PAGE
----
For nearly every week since March, millions of Americans have filed for unemployment benefits as the economy continues to struggle with the effects of the coronavirus pandemic. And last week was no exception: once again more than 1 million people filed for unemployment for the first time. All together, more than 27 million people applied for benefits as the jobless rate hovers around the 10 percent mark.
“It’s massively concerning that five months into this crisis we are still seeing those levels,” said economist AnnElizabeth Konkel. “It’s just really pointing to how much economic pain there is right now, and I don’t really expect that to change anytime soon.” To make matters worse, unemployed Americans no longer have access to the additional $600 per week that legislators passed months ago but let expire on July 31st. That means many jobless people are subsisting on little more than $300 per week, although a recent executive order could provide an additional $300 weekly check to unemployment recipients in the coming weeks.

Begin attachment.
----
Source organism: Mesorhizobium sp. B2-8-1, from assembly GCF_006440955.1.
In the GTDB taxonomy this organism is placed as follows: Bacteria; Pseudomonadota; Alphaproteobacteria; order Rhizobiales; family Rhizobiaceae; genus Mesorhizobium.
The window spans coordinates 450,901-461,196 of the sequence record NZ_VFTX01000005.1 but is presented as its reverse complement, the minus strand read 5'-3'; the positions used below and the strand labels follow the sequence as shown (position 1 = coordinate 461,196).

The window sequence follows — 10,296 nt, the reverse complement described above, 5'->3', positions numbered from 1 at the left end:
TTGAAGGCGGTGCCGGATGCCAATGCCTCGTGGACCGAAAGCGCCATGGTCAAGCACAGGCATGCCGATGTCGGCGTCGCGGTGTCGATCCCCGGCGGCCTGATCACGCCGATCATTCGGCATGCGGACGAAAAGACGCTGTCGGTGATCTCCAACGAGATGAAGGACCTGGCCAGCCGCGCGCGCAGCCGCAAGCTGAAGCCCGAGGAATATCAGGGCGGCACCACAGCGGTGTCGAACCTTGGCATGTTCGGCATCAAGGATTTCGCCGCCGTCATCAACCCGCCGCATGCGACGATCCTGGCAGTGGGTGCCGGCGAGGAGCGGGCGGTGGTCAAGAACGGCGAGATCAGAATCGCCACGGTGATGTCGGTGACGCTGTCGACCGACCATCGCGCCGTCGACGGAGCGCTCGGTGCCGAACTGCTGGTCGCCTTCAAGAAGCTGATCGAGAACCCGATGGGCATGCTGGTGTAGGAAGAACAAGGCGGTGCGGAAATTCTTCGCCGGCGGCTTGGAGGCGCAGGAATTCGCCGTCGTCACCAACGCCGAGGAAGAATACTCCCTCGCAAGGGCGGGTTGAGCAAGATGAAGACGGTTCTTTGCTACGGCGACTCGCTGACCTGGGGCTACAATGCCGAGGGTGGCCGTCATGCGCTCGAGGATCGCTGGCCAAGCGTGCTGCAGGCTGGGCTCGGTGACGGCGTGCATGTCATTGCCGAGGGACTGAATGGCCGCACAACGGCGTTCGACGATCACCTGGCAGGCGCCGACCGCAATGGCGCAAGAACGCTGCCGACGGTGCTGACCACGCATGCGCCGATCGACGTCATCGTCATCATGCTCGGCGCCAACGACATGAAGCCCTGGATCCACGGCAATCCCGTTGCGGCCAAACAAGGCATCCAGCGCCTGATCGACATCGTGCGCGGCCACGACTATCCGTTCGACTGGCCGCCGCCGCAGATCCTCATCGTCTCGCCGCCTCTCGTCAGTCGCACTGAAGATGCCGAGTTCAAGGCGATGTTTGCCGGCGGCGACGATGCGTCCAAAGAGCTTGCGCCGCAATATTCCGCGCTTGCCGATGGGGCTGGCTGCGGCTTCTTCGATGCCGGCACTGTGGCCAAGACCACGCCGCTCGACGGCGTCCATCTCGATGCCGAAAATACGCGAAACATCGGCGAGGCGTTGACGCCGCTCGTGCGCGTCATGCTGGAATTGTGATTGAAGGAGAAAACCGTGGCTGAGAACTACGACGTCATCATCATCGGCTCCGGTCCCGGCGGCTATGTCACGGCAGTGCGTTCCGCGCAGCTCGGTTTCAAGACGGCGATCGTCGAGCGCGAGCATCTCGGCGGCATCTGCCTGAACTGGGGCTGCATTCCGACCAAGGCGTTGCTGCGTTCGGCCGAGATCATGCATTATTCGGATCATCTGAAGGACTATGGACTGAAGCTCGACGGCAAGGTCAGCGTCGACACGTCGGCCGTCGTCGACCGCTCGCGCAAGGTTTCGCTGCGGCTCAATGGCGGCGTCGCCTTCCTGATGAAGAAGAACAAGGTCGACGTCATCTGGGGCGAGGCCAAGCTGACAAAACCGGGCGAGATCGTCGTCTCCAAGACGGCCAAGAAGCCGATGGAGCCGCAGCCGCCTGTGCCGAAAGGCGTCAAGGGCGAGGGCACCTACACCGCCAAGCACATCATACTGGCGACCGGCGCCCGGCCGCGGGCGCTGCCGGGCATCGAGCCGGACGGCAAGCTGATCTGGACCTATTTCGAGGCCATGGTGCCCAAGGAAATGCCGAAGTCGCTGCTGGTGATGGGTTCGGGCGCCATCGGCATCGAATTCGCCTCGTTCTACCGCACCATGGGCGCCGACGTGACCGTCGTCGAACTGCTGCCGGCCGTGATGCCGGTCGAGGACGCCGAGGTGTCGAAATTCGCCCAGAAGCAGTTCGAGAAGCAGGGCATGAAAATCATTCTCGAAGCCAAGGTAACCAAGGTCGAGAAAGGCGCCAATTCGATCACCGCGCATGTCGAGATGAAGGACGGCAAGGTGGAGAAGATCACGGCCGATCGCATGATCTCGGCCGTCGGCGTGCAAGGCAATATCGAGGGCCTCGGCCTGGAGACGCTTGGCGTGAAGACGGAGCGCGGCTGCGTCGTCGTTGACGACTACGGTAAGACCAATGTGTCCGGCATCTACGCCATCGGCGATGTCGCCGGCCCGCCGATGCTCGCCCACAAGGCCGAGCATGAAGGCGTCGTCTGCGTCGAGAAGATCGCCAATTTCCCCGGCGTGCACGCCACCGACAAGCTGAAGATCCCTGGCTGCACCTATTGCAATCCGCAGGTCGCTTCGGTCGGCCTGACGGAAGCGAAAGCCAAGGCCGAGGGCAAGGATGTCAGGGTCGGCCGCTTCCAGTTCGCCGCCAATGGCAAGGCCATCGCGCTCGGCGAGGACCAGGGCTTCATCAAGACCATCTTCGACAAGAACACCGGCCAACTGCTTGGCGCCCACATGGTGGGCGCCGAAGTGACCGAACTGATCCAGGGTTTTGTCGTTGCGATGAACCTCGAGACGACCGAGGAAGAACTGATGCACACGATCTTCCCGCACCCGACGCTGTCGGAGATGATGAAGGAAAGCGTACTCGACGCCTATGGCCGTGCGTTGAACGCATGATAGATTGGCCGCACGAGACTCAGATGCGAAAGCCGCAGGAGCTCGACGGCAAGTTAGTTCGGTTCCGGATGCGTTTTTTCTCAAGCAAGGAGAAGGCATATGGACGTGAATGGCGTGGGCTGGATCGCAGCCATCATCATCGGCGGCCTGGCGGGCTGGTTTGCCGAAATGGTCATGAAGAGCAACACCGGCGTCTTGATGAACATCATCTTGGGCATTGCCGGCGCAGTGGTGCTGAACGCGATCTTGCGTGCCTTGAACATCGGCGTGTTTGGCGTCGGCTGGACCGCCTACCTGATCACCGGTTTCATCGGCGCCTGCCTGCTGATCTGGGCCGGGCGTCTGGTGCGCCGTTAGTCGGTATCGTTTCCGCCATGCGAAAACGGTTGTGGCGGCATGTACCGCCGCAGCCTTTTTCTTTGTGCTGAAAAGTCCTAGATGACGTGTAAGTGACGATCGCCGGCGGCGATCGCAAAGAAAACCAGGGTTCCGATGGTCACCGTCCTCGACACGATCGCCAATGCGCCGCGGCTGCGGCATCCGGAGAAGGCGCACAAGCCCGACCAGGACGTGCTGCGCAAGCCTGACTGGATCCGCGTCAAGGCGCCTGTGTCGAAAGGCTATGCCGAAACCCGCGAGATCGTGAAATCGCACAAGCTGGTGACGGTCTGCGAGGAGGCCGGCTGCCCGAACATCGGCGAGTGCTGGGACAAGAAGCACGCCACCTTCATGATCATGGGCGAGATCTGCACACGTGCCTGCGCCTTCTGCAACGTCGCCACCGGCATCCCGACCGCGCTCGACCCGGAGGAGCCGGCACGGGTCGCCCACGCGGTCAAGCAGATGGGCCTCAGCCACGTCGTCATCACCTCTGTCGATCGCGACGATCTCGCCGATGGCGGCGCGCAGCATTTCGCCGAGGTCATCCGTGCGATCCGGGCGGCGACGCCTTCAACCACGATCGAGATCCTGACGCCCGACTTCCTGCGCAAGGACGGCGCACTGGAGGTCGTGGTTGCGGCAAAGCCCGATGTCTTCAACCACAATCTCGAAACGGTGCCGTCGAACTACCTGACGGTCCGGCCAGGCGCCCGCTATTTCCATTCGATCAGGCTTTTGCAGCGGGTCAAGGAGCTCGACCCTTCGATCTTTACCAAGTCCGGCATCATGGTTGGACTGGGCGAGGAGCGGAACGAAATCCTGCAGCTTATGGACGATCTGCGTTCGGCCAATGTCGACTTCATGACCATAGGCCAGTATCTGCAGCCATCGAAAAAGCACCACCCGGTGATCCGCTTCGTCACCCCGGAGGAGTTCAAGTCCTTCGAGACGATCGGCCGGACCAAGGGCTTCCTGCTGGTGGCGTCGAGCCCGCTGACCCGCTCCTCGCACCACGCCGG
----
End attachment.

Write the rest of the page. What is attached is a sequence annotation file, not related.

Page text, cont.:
Businesses added 1.8 million jobs in July, but weak consumer demand has prevented a widespread return of work and could continue to hurt growth in the long term.
- Do you think unemployed Americans should receive additional relief during the pandemic? Why or why not?
- Why could weak consumer demand have a long term negative effect on the economy?
Sources: Sarah Chaney, “Unemployment Claims Remain Historically High,” The Wall Street Journal, August 27, 2020; Anneken Tappe, “Another 1 Million Americans Filed for Unemployment Insurance Benefits Last Week,” CNN, August 27, 2020.